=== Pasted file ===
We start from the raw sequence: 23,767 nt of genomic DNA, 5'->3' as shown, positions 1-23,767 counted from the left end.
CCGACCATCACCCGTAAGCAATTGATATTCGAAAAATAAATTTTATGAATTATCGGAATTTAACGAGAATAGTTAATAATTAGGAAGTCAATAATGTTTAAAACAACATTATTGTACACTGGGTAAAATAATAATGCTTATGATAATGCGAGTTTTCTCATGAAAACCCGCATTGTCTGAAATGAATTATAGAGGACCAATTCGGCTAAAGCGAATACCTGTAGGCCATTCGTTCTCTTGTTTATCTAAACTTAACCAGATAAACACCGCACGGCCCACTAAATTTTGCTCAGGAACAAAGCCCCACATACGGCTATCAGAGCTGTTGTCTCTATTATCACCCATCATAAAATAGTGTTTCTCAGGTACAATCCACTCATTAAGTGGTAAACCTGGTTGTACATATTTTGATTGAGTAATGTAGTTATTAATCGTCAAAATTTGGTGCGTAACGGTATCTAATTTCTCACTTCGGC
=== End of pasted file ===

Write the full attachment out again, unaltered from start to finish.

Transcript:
We start from the raw sequence: 23,767 nt of genomic DNA, 5'->3' as shown, positions 1-23,767 counted from the left end.
CCGACCATCACCCGTAAGCAATTGATATTCGAAAAATAAATTTTATGAATTATCGGAATTTAACGAGAATAGTTAATAATTAGGAAGTCAATAATGTTTAAAACAACATTATTGTACACTGGGTAAAATAATAATGCTTATGATAATGCGAGTTTTCTCATGAAAACCCGCATTGTCTGAAATGAATTATAGAGGACCAATTCGGCTAAAGCGAATACCTGTAGGCCATTCGTTCTCTTGTTTATCTAAACTTAACCAGATAAACACCGCACGGCCCACTAAATTTTGCTCAGGAACAAAGCCCCACATACGGCTATCAGAGCTGTTGTCTCTATTATCACCCATCATAAAATAGTGTTTCTCAGGTACAATCCACTCATTAAGTGGTAAACCTGGTTGTACATATTTTGATTGAGTAATGTAGTTATTAATCGTCAAAATTTGGTGCGTAACGGTATCTAATTTCTCACTTCGGC